Idea of a colourless society is a sham, writes Prince Mashele
Self-made tycoon Herman Mashaba has now been confirmed as the Democratic Alliance's mayoral candidate for Johannesburg.
We must congratulate the DA on catching such a big, black fish. The irony, though, is that Mashaba is ambivalent about such policies as black economic empowerment (BEE) and affirmative action (AA). He says being asked "to confirm that I am black is an insult".
Mashaba sees himself more as a human being than a black person. It makes sense why he chose the DA as his political home: the party preaches "open opportunities for all". Former DA leader Tony Leon likens Herman Mashaba to Donald Trump, seemingly unaware that, in addition to being a savvy businessman, Trump has the unflattering reputation of a political buffoon.
The DA is a liberal party. Liberals believe that by giving people freedom, they will fend for themselves. The other cardinal liberal tenet is that people must not be treated as a group; they are individuals.
When the British colonial government ended slavery in the Cape Colony in 1834, it was hailed as a great act of liberal benevolence.
The Afrikaners were so livid they packed their belongings in wagons and began to trek northward - in the Great Trek.
What these Afrikaners did not realise is that the English - liberals - were smart enough to understand that, since the "freed" slaves had neither land nor property, they would return to seek employment from their former owners. Such is the hollowness of freedom.
By calling for "freed" slaves to be treated as individuals, the liberals did not want the slaves to regard themselves as a disempowered collective, and therefore unite in demanding economic opportunities. Such is the deceptiveness of individualism.
A manumitted slave was made to think of himself as an unfortunate individual, not realising that he was part of a group that had been systematically impoverished by white settlers who, as a group, continued to enjoy life.
Mashaba's mania for economic growth sounds like sensible economics, but there is shakiness about his underlying philosophy of colourlessness.
There is a veneer of nobility to de-emphasising race in normal human relations, but South Africa is far from normal. Samuel Huntington once said that South Africa was a society of racial communities. The features of such a society are well embodied in the unequal distribution of wealth between blacks and whites today.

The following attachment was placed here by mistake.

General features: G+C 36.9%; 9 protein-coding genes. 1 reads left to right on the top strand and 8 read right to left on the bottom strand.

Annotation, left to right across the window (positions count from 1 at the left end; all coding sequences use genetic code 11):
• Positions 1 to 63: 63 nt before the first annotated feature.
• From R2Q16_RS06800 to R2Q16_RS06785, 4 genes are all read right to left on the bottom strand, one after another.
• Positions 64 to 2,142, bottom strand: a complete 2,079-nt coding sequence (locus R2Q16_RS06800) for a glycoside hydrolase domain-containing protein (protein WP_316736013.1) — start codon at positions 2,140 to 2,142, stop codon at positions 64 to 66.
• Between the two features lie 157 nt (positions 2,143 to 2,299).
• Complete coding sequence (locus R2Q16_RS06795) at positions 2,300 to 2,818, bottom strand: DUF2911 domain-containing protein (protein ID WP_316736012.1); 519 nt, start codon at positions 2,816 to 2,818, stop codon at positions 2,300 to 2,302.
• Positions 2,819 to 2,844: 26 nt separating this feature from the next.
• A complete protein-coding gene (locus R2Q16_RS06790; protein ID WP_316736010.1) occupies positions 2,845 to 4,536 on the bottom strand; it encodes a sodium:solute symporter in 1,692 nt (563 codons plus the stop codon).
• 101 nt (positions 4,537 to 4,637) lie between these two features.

Without targeted state interventions - such as affirmative action - fancy ideologies like "open opportunities for all" smell like opium to black people.
The greatest challenge to liberals in South Africa today, as it has been historically, is how to diminish a sense of collective consciousness among black people.
If black people were to become race unconscious - like Mashaba, perhaps - the self-awareness of their status as a servant population would get diluted. And that would not disturb the status quo.
His political opponents' mischief aside, Mmusi Maimane is right: "We - as black South Africans - are still made to feel inferior because of the colour of our skin."
The language of "we" is very scary to white liberals. They are happy to hear a black person say "I", as if he dangles alone, in the air. Yet white liberals know that they themselves have always been a group. What was the expansion of the "British Empire" about?
Was it not to make Britons, as a national group, powerful all over the world? Cecil John Rhodes was honest enough to declare it in his Confession of Faith.
It was not an accident that, before 1994, successive liberal parties in South Africa never had a black leader. Mashaba's ancestors were viewed and treated as "savages" by white liberal parties.
Were Mashaba to be elected mayor of Johannesburg, it seems he would endeavour to make a melting pot of the city.
Truth be told, the idea of a colourless society is illusory. There is nothing unnatural about being black, much as there is nothing wrong about being white. Colour is the spice that gives flavour to the universe.
He who abhors colour has no idea of beauty
The problem is the appropriation of colour to construct social theories that justify the subjugation of a race by another, the very thing done by liberals and racists in history.
It is the urgent need to correct this ugly past that necessitates targeted measures to empower black people.
The unsolicited advice proffered here is that Mashaba should think more reflectively and perhaps moderate his yearning for colourlessness. Managing a city may turn out to be more complex than running Black Like Me.
To avoid hurting the DA electorally, particularly among black voters, Mashaba might need to re-craft his message around black economic empowerment and affirmative action.
Black disempowerment is not an ideological fiction; it is an objective reality. Long after 1994, black people are still a servant population - serving white people.
Mr Mashaba, be careful.